- Duty-free business hit by US and EU curbs
- Do you know that the departure-side duty-free outlets in our airports account for over Rs. 180 crores of business every year?
- This is about 60% of the Rs. 300 crore per annum duty-free business in
- The purchases at our duty-free shops (which are 15 to 20% cheaper than duty-free shops abroad) are being discouraged in the name of security restrictions.
- What are determinate trusts?
- A determinate trust is one where the beneficiaries are known and their shares are clearly spelt out.
- Domestic venture capital funds set up as determinate trusts and investing in unlisted firms overseas will enjoy tax exemption on their income.
- In such a structure the tax benefit will be in the form of a pass-through status under the IT law. In other words, the trust will be exempt from paying tax. The tax will have to be paid by the beneficiary when the income is distributed by the trust.
- All ado about ‘market economy’ tag for China
- At present this status is not extended by
Indiato . China
- Once this status is given, it means that
Indiawill compulsorily have to accept numbers supplied by Chinain all anti-dumping cases initiated by it against . Accepting their figures could result in a situation where China will not be able to establish dumping at all and hence will not be able to take action against dumping. India
- As per
China’s accession agreement with the WTO (World Trade Organization), members are not obligated to recognize as a market economy till 2016. China
- Power theft to be made a cognizable offence
- The Electricity Act 2003 is being amended to make power theft a cognizable offence.
- But what exactly is a ‘cognizable’ offence?
- When an offence is recognized as cognizable, the police can arrest a deemed offender without a warrant. Murder, robberty, theft, rioting and counterfeiting are examples of cognizable offences. Usually bail is more difficult for cognizable offences than for non-cognizable offences.
- An excellent article about Basel II norms
- In today’s ET, we have an excellent article by Mythili Bhusnurmath on Basel II norms. It is a must read. Do so here.
- Some concepts worth noting in this context are:
- Basel II is a set of internationally accepted rules that specify how much capital banks must keep to comply with prudential requirements laid down by the banking regulator – that is RBI in case of
- Credit risk: The risk that borrowers might not repay the loans advanced by banks to them.
- Market risk: Investments made by banks in various securities may be susceptible to price fluctuations because of interest rate changes or other reasons. This is what is called ‘market risk.’
- Operational risk: Banks undertake a number of operations like collection of cheques, bills and so on. Risks posed by these operations are called ‘operational risk.’
- Banks need capital to protect them from all these risks. While Basel II actually laid down a requirement of 8% on risk weighted assets, the RBI as a measure of caution has prescribed a minimum of 9%. What this means is that for every Rs. 100 of money invested by the bank, it needs to have a capital of Rs. 9. Risk weighted assets mean that for an investment of Rs. 100, if a risk weight of 50% is given, it means that the risk involved is Rs. 100+ Rs. 50. So the capital requirement would be taken as 9% of Rs. 150.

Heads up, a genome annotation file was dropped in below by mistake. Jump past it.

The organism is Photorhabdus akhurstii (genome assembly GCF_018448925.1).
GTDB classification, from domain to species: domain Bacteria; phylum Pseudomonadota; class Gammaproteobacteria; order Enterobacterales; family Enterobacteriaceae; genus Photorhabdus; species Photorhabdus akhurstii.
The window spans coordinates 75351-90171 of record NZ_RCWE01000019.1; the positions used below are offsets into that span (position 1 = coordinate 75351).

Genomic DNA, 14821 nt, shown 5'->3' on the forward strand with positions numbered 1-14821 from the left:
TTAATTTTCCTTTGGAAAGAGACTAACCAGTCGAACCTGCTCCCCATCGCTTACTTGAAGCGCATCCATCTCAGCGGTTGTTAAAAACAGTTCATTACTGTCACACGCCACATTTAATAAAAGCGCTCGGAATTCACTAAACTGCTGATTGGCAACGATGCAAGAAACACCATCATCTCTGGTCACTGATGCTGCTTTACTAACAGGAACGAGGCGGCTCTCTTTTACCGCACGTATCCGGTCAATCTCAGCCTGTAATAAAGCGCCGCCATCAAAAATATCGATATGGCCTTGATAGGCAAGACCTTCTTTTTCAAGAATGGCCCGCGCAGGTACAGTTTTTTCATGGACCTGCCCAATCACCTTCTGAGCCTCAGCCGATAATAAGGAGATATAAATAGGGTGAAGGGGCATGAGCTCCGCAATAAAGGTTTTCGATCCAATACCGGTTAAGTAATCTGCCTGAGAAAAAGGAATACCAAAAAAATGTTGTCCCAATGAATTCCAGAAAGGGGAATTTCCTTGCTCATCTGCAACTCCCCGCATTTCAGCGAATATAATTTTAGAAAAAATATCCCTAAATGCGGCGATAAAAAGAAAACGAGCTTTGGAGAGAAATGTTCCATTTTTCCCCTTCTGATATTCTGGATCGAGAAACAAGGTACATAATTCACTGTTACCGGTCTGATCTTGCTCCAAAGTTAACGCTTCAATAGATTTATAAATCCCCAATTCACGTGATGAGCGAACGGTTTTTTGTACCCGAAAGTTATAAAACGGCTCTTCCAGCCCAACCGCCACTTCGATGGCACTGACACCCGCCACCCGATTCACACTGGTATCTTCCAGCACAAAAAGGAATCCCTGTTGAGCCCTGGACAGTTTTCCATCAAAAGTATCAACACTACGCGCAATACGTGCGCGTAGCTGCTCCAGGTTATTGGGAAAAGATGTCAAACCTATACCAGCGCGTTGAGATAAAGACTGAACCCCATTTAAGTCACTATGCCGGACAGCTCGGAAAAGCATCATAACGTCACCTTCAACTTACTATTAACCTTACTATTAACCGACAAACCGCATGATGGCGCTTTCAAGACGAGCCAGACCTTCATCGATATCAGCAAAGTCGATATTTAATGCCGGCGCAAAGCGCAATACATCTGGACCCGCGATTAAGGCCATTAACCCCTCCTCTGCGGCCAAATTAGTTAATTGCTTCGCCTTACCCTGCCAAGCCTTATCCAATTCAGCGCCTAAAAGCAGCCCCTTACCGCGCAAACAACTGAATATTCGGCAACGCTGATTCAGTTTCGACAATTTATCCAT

- Haruhiko Kuroda
- Is the President of ADB. Asian Development Bank.
- Yen carry trade
- Borrowing cheaply in low-yielding currencies such as Yen to fund purchases of higher-yielding currencies and assets.
- Nicolas Sarkozy
- Is the newly elected French President. He (Conservative) defeated Segolene Royal (Socialist) in the elections.
- World Laughter Day
- Was celebrated on yesterday.
- “World Laughter Day” was created in 1998 by Dr Madan Kataria, founder of the worldwide Laughter Yoga movement. The celebration of World Laughter Day is a positive manifestation for world peace and is intended to build up a global consciousness of brotherhood and friendship through laughter. Its popularity has grown exponentially with that of the Laughter Yoga movement (now counting over 5000 Laughter Clubs worldwide on all 5 continents).
- The first “World Laughter Day” gathering took place in
, on 11th of January 1998. 12,000 members from local and international Laughter Clubs joined together in a mega laughter session. Mumbai, India
- “HAPPY-DEMIC” was the first World Laughter Day gathering outside
. It took place on 9th January 2000 in India and more than 10,000 people gathered at Copenhagen, Denmark Town Hall Square. The event went into Guinness Book of World records.
- “World Laughter Day” is now organized on the first Sunday of May every year. Hundreds of people (oftentimes thousands) gather worldwide on that day to laugh together. Such an enthusiastic participation is proof that Laughter Clubs are not a laughing matter.
- Tennis: Kim Clijsters announces retirement
- The 2005 US Open grand slam winner announced the retirement from first class tennis.
- Other than the US Open in 2005, she did not have any other grand slam title to her credit.
- In a career that spanned a decade, she was finalist and semi-finalist a number of times in the grand slam title duels.
- Buddhist art treasures found in
- About 55 12th century paintings depicting the life of Buddha were found in a partly collapsed cave in
. Mustang, Nepal
- IMDEX 2007
- International Maritime Defence Exhibition and Conference Asia 2007
- Being held in
from May 15 to 18. Singapore
- The event will focus on the latest developments in maritime defence.
- ‘INS Sangram’ is participating in this event from